DIY lucky shamrock banner {chirpy threads}I’m sure I’ve mentioned a few times how much I love burlap!  I still do.  I love using it as part of my home decor.  I also love banners!  So for St. Patrick’s Day, I decided to make a banner with the word “LUCKY” spelled out and a couple of shamrocks.  Super easy.

Do you love it as much as I do?  Want to know how I made it?  Here it is!

* A little update:  When I originally made the banner, I had every intention of stringing twine though the casing to hang it, so my instructions below will reflect this.  It was only until later, after toying with the display over and over and over, that I realized I liked it hanging with clothespins.  Yeah, I’m indecisive, but I always decide in the end!

Materials:

  • Burlap (probably a half yard will do)
  • Lightweight fabric of choice (for letters and shamrocks)
  • Heat n’ Bond Lite
  • Twine (or any string or ribbon for hanging)
  • Safety pin
  • Your basic sewing necessities: machine, thread, scissors, iron

DIY lucky shamrock banner {chirpy threads}

1. You’re going to need 7 squares.  Cut them at 6″ x 7″.  They will end up being 6″ x 6″ squares when finished.

2.  Fold each piece down an inch on the 7″ side and iron to hold it in place.  This will make your casing to slip the twine through.

3.  Sew down the casing with about a quarter seam allowance.  You don’t want to sew too close to the edge in case the burlap frays.  Now put aside your burlap squares.

4. Iron on the heat n’ bond to the wrong side of your fabric.  Cut out the word “lucky” and two shamrocks.  You can use microsoft word to create stencils and do a quick image search to find shamrocks online.  Or, if you have a Silhouette Cameo, you can cut them out that way like I did.

5. Peel backing off of your letters and shamrocks, and iron them onto the burlap squares using a low temperature, no steam setting (or, according to packaging instructions).  Now admire how lovely they look adhered to the burlap!  The packaging recommends sewing your appliqué onto the fabric after ironing, but I don’t find it necessary with this project.  The letters stay on just fine.  I made happy birthday and heart banners in a similar fashion a year ago and it’s still holding up just great!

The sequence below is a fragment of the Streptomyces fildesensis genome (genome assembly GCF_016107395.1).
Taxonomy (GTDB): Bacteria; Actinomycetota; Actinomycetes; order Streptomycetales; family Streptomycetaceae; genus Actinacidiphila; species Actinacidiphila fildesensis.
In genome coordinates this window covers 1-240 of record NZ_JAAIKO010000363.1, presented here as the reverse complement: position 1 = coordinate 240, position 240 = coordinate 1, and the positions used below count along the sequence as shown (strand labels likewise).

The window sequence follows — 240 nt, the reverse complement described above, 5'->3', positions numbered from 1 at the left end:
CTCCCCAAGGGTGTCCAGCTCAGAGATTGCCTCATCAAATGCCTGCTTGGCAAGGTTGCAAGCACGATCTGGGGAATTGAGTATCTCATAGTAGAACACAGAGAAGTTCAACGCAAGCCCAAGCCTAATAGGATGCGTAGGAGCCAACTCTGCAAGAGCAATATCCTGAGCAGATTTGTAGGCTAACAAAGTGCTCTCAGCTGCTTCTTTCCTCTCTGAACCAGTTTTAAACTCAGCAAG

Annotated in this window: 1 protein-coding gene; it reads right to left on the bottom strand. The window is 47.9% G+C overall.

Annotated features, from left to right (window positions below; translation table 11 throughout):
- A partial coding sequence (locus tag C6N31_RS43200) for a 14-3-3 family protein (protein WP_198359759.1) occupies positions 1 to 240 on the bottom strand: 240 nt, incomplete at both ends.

6. Attach the end piece of your twine to a safety pin and slowly feed it into the casing you made.

And that’s it!  Now you can hang your banner up and stare at it endlessly like me!

DIY lucky shamrock banner {chirpy threads}

Keep in mind that this material sheds… big time!  I can’t recall the number of times I sneezed while assembling the banner.  Luckily, it’s easy to clean up.  Also, the edges will fray.  You can probably spray some fray check on it but I personally like the not-so-perfect look so I kept it the way it is.

Oh, see that cute subway art up there?  Got it from here.  It’s awesome and free – so go print one out and frame it!  The flowers?  Those are Bells of Ireland!  Aren’t they pretty?  They made me smile when I saw them, so I picked up a bunch at my local Trader Joe’s and stuck them in some empty jars I had that were waiting to be used!

Thanks for stopping by and looking at my pretty green display!

xoxo, Jen

Easter Basket

Ethan already has several Easter baskets given to him by friends, but I couldn’t resist making him another one after seeing all the cute handmade ones out there on the web!  And so I whipped one up last minute.  This basket is very similar to the bucket for toy cars I made.  I made this one a little bigger and attached one strap to both sides as a single handle so it would look more like a basket.  To make the basket sturdier, I fused decor bond interfacing to the lining.  I definitely took a risk with that — I would normally add interfacing to the main outside fabric, but it turned out not so bad.  I really wanted the basket to look soft.  I appliqued a little felt bunny to the front for a little subtle but festive flair.  And of course I had to stamp Ethan’s name inside the basket again for a personal touch!  I got my inspiration here.  I just loved the look of the cotton batting as the main fabric.  So simple and clean, yet so soft and cozy!

Hope you all have a great Easter!

xoxo, Jen